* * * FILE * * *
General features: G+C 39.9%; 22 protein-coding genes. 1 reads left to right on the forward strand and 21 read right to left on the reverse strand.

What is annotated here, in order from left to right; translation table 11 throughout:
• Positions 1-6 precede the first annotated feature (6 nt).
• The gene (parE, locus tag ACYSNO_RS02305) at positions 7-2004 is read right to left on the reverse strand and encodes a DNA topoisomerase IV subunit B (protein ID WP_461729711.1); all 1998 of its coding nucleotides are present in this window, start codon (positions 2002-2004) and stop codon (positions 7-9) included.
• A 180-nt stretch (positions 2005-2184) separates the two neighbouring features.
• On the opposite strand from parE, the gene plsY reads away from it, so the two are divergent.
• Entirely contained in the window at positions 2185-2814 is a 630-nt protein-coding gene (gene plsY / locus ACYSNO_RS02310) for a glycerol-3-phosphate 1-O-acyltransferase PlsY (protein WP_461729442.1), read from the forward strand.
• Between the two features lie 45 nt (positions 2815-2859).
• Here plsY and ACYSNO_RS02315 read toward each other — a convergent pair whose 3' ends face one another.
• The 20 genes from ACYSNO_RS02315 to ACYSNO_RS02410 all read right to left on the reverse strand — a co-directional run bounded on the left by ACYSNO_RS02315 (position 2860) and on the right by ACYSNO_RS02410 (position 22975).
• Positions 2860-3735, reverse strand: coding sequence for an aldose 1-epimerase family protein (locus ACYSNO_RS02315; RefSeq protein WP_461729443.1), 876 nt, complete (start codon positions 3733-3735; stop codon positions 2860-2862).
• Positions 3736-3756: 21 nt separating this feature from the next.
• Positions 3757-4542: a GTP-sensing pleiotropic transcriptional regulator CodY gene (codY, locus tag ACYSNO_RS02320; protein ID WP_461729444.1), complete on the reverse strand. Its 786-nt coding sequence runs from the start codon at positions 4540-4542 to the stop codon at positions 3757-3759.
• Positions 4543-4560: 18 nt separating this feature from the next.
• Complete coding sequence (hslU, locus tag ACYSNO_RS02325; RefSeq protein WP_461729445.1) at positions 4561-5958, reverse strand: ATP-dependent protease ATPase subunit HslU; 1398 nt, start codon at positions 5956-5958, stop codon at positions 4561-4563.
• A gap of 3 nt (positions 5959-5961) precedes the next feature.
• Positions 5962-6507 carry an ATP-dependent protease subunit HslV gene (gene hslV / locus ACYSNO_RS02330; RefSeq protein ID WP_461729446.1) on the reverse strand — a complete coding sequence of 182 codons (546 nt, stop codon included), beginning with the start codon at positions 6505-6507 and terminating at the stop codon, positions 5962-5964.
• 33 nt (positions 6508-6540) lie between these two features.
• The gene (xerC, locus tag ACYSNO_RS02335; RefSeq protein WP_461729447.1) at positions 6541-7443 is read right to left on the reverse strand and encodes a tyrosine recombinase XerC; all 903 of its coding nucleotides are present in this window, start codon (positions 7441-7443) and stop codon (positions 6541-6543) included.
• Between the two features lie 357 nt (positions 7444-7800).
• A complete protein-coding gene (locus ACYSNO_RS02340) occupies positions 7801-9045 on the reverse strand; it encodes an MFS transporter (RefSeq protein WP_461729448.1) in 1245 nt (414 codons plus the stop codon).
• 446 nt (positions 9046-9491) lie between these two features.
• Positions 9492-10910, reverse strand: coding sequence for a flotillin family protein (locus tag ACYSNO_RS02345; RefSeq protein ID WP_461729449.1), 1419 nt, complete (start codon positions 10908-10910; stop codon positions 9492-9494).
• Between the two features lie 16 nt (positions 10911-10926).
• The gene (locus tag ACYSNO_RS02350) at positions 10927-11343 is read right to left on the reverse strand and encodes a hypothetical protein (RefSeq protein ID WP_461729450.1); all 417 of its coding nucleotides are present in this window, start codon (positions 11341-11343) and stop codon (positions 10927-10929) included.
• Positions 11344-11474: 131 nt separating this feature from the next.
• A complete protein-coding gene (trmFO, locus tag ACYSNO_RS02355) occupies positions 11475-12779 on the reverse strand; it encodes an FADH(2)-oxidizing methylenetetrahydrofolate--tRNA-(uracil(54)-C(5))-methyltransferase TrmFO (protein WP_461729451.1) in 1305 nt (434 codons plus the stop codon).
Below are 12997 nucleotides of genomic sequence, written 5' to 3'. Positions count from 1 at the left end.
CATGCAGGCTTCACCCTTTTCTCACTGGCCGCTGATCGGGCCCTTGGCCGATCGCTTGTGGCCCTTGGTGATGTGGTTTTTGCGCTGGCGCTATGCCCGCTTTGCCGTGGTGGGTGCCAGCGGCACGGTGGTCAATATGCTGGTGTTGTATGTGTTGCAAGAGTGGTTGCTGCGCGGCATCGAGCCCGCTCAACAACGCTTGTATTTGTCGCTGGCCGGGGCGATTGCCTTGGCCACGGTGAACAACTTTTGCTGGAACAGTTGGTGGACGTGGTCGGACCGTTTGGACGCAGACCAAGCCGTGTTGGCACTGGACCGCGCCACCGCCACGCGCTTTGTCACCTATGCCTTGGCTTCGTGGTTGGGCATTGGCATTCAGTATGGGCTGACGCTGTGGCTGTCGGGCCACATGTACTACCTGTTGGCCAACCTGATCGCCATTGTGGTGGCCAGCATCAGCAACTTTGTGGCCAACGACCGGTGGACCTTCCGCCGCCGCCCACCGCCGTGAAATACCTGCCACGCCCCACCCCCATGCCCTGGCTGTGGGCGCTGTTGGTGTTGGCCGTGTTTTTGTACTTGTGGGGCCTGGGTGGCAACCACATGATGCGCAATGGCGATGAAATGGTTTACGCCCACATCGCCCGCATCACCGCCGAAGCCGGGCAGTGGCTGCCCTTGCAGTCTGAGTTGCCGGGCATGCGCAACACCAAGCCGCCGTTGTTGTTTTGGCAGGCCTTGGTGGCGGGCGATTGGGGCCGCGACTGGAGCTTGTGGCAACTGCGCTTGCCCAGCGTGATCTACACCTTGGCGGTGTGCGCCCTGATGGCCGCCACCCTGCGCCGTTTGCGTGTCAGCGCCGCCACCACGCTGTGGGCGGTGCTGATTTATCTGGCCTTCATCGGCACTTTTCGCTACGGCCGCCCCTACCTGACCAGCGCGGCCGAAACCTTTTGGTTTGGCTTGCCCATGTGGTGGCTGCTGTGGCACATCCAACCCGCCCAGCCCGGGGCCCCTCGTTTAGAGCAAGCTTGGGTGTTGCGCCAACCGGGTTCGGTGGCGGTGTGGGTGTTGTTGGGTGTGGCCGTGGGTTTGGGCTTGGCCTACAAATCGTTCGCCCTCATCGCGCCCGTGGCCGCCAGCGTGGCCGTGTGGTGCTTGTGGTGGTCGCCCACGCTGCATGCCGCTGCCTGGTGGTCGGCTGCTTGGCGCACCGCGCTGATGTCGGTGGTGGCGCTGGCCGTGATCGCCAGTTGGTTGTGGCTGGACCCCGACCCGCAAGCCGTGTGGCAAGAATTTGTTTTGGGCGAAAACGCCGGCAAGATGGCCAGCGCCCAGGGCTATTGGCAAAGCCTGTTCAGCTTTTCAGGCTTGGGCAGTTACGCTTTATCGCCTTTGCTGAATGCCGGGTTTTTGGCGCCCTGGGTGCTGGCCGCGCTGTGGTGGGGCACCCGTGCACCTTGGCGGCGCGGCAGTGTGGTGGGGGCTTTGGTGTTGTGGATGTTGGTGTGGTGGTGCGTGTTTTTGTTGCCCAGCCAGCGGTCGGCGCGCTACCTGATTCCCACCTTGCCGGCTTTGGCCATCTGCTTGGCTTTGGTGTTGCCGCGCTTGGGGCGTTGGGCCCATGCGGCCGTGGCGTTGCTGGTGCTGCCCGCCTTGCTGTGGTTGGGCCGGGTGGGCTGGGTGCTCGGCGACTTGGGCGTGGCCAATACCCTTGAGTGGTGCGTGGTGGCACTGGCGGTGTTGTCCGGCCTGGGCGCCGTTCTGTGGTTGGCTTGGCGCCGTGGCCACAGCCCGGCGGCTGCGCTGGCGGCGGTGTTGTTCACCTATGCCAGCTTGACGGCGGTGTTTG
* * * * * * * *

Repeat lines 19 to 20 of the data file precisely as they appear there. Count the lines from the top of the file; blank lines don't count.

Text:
• The gene (xerC, locus tag ACYSNO_RS02335; RefSeq protein WP_461729447.1) at positions 6541-7443 is read right to left on the reverse strand and encodes a tyrosine recombinase XerC; all 903 of its coding nucleotides are present in this window, start codon (positions 7441-7443) and stop codon (positions 6541-6543) included.
• Between the two features lie 357 nt (positions 7444-7800).